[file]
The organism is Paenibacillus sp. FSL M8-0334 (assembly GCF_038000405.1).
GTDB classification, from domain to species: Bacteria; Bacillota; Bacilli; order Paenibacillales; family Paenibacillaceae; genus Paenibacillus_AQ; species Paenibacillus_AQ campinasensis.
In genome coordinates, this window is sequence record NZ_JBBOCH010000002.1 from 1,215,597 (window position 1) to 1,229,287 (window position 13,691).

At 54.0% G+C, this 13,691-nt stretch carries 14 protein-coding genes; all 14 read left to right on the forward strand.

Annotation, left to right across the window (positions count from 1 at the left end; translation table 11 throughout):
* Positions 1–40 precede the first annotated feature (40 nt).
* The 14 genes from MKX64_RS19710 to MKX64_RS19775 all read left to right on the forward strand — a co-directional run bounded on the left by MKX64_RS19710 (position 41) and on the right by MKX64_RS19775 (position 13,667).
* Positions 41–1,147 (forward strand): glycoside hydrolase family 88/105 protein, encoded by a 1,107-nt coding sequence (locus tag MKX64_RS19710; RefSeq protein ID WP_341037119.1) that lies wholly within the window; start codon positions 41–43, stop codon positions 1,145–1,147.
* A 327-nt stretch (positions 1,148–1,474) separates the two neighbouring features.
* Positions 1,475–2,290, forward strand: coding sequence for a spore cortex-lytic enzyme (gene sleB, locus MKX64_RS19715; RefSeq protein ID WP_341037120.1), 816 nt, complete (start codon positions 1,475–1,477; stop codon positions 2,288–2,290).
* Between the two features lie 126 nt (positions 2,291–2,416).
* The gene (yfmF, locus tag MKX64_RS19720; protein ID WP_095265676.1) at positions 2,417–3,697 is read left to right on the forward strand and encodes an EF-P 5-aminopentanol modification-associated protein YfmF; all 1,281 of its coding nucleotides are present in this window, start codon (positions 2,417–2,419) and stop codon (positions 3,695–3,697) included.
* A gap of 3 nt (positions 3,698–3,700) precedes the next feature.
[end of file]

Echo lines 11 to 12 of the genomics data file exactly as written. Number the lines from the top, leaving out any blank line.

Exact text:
* Between the two features lie 126 nt (positions 2,291–2,416).
* The gene (yfmF, locus tag MKX64_RS19720; protein ID WP_095265676.1) at positions 2,417–3,697 is read left to right on the forward strand and encodes an EF-P 5-aminopentanol modification-associated protein YfmF; all 1,281 of its coding nucleotides are present in this window, start codon (positions 2,417–2,419) and stop codon (positions 3,695–3,697) included.